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Home / Bhopal / MP starts process to develop its second national fossil park

MP starts process to develop its second national fossil park

Residents, geologists, paleobotanists, and environmentalists have been urging the government to protect the 40-65 million-year-old fossils of 15 genera of 10 plant families found

bhopal Updated: Oct 21, 2020, 10:12 IST
Shruti Tomar
Shruti Tomar
Hindustan Times, Bhopal
Fossil of the trunk of a palm tree discovered in Dhangaoan in Mandla district of MP about a decade back. Such a tree is found in Madagascar.
Fossil of the trunk of a palm tree discovered in Dhangaoan in Mandla district of MP about a decade back. Such a tree is found in Madagascar.(Sourced)

The Madhya Pradesh government has initiated the process for developing a second National Fossil Park in the state at Dhangaon in Mandla district, officials aware of the matter said. The move comes over a decade after a fossil of a palm plant with fruit that is found in Madagascar (Indian Ocean) was among fossils discovered in Mandla.

Residents, geologists, paleobotanists, and environmentalists have been urging the government to protect the 40-65 million-year-old fossils of 15 genera of 10 plant families found.

A team of Mandla district administration, the state forest department, and paleobotanists inspected the area last month.

Mandla collector Harshika Singh said the team confirmed plants like Hyphaenocarpon (palm) with fruit are not found in India before the state government approved a proposal to develop the fossil park in Dhangaon. Singh added the fossils found in Dhangaon are older than those found at Ghughwa National Fossil Park in Dindori district.

D K Kapgate, a retired professor studying fossils of plants in Madhya Pradesh, said India was a part of a supercontinent called Gondwanaland that included South America, Africa, Madagascar, Antarctica, and Australia about 180 million years ago. “The tectonic plates started shifting and then breaking up of land started. The Indian plate broke away from that of Madagascar about 60-50 million years ago and collided with that of Eurasia. The fossils of plants belonging to that period were first found in Ghughwa in the late 1970s and now these have been found in Dhangaon.”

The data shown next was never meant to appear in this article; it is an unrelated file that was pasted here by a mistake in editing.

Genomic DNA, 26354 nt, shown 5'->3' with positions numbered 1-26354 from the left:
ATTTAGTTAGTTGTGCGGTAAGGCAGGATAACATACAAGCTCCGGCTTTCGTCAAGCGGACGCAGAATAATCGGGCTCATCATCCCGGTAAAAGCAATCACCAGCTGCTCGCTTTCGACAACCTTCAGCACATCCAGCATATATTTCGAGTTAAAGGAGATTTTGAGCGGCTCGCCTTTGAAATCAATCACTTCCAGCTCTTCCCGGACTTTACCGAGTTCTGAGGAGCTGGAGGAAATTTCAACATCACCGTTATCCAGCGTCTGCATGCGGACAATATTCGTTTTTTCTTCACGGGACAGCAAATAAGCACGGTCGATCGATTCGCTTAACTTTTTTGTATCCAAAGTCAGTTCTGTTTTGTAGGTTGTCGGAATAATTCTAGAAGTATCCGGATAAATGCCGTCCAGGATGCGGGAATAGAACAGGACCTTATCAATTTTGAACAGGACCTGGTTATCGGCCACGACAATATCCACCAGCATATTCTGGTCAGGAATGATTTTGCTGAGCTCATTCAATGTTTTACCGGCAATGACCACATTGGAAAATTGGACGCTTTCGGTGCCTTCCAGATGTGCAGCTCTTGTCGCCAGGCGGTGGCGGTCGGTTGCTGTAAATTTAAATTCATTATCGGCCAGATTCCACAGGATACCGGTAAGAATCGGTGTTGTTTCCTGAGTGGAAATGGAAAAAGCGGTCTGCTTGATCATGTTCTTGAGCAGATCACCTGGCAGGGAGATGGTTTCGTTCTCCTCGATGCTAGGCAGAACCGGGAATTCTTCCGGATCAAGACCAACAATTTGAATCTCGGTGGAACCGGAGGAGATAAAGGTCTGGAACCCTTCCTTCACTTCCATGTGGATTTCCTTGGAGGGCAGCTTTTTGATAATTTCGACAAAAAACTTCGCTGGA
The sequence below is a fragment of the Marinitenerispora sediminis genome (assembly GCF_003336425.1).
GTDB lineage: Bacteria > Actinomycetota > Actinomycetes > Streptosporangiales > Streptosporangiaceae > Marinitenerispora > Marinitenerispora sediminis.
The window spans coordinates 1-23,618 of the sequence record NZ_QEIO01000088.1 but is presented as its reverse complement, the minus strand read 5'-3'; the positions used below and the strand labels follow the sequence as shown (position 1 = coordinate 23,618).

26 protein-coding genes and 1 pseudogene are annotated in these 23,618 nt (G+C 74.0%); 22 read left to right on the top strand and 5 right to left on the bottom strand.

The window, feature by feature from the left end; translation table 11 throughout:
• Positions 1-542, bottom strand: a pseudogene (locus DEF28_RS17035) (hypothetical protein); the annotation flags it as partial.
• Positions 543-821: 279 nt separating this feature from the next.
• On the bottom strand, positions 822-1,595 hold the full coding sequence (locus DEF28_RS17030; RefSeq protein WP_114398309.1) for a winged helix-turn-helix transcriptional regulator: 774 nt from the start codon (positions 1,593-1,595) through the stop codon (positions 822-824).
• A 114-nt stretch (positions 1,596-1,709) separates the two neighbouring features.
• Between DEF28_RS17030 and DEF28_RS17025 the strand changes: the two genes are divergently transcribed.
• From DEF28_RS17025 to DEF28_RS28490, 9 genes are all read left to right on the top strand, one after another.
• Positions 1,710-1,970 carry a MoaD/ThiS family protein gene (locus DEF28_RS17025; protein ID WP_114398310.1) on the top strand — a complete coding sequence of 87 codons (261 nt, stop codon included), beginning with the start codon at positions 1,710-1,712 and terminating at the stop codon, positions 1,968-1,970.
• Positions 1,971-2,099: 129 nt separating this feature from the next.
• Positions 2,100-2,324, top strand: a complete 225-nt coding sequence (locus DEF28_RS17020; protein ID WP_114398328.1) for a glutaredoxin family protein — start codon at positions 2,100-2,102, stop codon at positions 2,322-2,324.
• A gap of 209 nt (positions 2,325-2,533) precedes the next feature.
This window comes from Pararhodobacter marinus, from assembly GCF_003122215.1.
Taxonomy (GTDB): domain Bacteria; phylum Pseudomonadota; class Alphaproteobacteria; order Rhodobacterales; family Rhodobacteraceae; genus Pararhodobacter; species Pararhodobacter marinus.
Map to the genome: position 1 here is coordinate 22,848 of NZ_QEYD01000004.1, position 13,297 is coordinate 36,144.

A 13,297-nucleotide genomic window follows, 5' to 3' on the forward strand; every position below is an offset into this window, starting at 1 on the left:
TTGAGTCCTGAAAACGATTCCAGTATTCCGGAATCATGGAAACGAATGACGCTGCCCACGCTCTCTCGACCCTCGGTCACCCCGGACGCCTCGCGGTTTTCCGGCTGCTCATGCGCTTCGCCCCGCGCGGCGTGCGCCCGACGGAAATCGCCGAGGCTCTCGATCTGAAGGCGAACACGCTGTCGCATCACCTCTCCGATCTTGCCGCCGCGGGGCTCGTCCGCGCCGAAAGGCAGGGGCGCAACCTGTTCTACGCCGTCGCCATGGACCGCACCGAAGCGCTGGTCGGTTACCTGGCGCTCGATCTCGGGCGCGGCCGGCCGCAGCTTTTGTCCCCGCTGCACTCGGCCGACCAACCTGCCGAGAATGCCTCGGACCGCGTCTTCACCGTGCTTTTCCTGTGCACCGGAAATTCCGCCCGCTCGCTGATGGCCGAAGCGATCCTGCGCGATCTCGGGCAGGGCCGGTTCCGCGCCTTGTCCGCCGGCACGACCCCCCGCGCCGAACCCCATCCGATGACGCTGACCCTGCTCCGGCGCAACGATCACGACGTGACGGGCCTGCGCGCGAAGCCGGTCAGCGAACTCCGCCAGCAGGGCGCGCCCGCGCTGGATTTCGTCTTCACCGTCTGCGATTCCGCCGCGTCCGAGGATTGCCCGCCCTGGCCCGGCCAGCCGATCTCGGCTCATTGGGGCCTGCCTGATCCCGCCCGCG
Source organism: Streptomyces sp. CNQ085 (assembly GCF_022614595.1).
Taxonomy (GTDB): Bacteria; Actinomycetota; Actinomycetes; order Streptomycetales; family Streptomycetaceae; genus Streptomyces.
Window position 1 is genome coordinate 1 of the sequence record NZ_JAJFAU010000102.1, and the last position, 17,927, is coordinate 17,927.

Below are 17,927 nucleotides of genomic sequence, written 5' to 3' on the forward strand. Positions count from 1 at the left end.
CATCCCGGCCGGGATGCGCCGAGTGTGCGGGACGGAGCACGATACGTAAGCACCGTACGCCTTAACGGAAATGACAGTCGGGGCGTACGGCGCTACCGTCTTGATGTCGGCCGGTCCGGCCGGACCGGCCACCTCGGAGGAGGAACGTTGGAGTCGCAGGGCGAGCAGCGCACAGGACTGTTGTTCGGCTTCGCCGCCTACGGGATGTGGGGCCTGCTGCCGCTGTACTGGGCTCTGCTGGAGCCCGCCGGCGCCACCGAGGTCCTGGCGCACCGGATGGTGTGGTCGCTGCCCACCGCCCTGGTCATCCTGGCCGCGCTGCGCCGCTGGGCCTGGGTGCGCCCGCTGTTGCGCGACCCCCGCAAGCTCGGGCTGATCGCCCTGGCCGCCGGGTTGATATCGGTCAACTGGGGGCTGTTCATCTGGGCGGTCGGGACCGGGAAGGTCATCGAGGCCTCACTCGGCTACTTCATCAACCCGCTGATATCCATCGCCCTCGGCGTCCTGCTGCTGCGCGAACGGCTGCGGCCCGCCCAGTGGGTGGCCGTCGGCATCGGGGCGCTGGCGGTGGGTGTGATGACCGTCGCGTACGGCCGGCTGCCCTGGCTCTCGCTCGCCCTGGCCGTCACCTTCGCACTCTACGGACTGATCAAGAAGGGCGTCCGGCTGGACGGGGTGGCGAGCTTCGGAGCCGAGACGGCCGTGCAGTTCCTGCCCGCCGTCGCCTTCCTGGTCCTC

Kapgate said Dhangaon needs to be developed separately as the experts have not only found stems, leaves, and roots but also fruits intact with the palm tree which is something new.

Bandana Samant, a geology professor at Nagpur University who has carried out a study at Dhangaon, said the area has amazing preservation of vegetation which is even older than 60-64 million years. “These trees are mainly found near the sea on the eastern coast of South Africa, Madagascar, and Australia. After breaking away from Gondwanaland, the Indian subcontinent moved from the south equator to its present position--north of the equator. The discovery of these fossil plants is a very important geological event on the Indian subcontinent as it is a window to study weather conditions and vegetation which used to exist more than 60 million years ago.”

Samant said most of the fossils in Ghughwa were collected from different sites. “But in Dhangaon, we found whole fossil forest and sediments of that era. The state government should have taken a decision on developing fossil park many years ago because fossils of trunks, seeds, fruits, and leaves are treasures for India.”

Prashant Srivastava, a teacher in Mandla with an interest in paleobotany, said he discovered many fossils of plants on a hill in Dhangaon in 2006. “I took pictures and studied them. I shared the pictures with experts and they told me that these are fossils of Hyphaenocarpon [palm] of Madagascar, Garcinia, Sterculia [chest nuts], Sonneratia, Madagascar polyalthia, Heynea [Mahagony], Drypetes, Artocarpus communis [bread fruit], Eucalyptus and others.”

Srivastava said Madhya Pradesh is rich in plant fossils and yet the forest department was paying much attention to them.

Chief forest conservator (Jabalpur division) Ram Das Mahala said they cross-checked the claims first about the fossils with help of experts. “Now, since we are sure of the presence of fossils there, we have initiated the process to develop the area as a fossil park.”

Mahala said the park will be developed in two phases. “In the first phase, we are focusing on protecting about 35-hectare land with a ban on the movement of locals in the area... fencing would be done. In the next phase, the Eco-Tourism Board will invite a team of experts to identify every fossil to preserve it. The documentation will be done properly so that we could set up a museum later.”

The National Fossil Park in Ghughwa was earlier developed in 1983. Dhangaon is located about 100 km away.

Ghughwa has rare fossils of leaves and trees that existed anywhere between 40 million and 150 million years ago when India was part of Gondwanaland.

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